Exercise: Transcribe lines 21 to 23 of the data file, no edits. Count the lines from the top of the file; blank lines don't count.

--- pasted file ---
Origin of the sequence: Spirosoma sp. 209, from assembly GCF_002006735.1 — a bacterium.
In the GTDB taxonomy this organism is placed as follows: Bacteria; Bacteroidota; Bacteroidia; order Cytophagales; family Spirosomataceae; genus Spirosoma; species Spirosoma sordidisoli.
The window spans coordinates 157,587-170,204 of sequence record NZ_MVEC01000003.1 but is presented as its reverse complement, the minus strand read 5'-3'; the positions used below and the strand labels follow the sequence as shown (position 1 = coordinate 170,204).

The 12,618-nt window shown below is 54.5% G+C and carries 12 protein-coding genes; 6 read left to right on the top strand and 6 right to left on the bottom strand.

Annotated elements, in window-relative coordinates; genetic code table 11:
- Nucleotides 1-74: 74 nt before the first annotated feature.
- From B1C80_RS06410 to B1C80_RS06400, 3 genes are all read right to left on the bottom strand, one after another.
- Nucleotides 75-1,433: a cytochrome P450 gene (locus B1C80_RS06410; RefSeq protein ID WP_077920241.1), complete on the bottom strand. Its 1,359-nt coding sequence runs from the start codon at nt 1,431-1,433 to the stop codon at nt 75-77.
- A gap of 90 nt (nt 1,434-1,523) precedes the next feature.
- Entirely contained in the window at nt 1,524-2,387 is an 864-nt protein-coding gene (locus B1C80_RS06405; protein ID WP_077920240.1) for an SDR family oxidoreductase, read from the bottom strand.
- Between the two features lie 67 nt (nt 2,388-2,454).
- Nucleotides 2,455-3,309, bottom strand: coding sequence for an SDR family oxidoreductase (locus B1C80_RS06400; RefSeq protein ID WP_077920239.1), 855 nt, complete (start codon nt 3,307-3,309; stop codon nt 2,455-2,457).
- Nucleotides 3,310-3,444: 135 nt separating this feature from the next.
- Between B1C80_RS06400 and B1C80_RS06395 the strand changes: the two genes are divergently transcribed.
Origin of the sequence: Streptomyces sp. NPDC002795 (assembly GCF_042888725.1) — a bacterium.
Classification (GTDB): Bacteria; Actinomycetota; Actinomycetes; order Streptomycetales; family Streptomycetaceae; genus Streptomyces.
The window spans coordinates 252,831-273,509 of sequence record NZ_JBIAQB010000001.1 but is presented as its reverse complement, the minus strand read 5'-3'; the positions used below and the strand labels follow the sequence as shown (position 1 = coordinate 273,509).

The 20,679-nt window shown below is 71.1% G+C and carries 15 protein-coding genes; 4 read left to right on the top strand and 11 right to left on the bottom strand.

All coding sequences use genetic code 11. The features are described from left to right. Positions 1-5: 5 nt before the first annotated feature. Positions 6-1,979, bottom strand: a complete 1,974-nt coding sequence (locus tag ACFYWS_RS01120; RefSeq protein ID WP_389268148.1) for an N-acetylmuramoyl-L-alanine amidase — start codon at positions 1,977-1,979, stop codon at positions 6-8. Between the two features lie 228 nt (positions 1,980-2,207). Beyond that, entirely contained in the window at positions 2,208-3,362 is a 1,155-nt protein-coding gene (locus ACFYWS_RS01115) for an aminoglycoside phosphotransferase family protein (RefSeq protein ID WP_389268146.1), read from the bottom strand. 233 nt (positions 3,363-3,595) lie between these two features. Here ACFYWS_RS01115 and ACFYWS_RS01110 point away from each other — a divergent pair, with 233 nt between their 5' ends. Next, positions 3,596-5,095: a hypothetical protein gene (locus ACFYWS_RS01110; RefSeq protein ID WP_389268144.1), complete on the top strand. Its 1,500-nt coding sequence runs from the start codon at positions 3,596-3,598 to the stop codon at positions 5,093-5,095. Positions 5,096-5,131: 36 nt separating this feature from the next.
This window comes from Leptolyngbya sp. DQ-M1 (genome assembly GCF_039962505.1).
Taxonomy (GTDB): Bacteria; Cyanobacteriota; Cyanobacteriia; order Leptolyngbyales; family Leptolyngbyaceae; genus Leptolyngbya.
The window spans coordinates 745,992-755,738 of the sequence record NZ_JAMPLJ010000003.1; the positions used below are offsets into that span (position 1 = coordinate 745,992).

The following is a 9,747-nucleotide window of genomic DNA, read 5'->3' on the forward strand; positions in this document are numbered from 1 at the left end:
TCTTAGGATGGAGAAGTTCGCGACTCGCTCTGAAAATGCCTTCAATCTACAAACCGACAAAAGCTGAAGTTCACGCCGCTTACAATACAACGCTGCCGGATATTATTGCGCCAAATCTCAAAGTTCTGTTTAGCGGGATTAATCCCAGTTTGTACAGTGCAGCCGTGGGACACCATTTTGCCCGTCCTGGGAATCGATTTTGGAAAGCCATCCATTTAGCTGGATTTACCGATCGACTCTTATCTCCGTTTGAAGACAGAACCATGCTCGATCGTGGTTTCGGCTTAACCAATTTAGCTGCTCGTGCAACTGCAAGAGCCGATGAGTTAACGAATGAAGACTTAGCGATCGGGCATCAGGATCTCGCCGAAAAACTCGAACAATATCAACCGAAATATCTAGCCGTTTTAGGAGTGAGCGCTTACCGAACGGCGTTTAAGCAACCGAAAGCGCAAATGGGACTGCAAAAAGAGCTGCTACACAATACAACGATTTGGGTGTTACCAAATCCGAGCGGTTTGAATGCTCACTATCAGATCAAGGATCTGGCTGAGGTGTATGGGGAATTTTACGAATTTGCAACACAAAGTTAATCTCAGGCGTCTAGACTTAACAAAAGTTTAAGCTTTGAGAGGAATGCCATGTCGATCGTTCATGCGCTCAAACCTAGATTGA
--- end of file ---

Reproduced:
Taxonomy (GTDB): Bacteria; Cyanobacteriota; Cyanobacteriia; order Leptolyngbyales; family Leptolyngbyaceae; genus Leptolyngbya.
The window spans coordinates 745,992-755,738 of the sequence record NZ_JAMPLJ010000003.1; the positions used below are offsets into that span (position 1 = coordinate 745,992).

The following is a 9,747-nucleotide window of genomic DNA, read 5'->3' on the forward strand; positions in this document are numbered from 1 at the left end: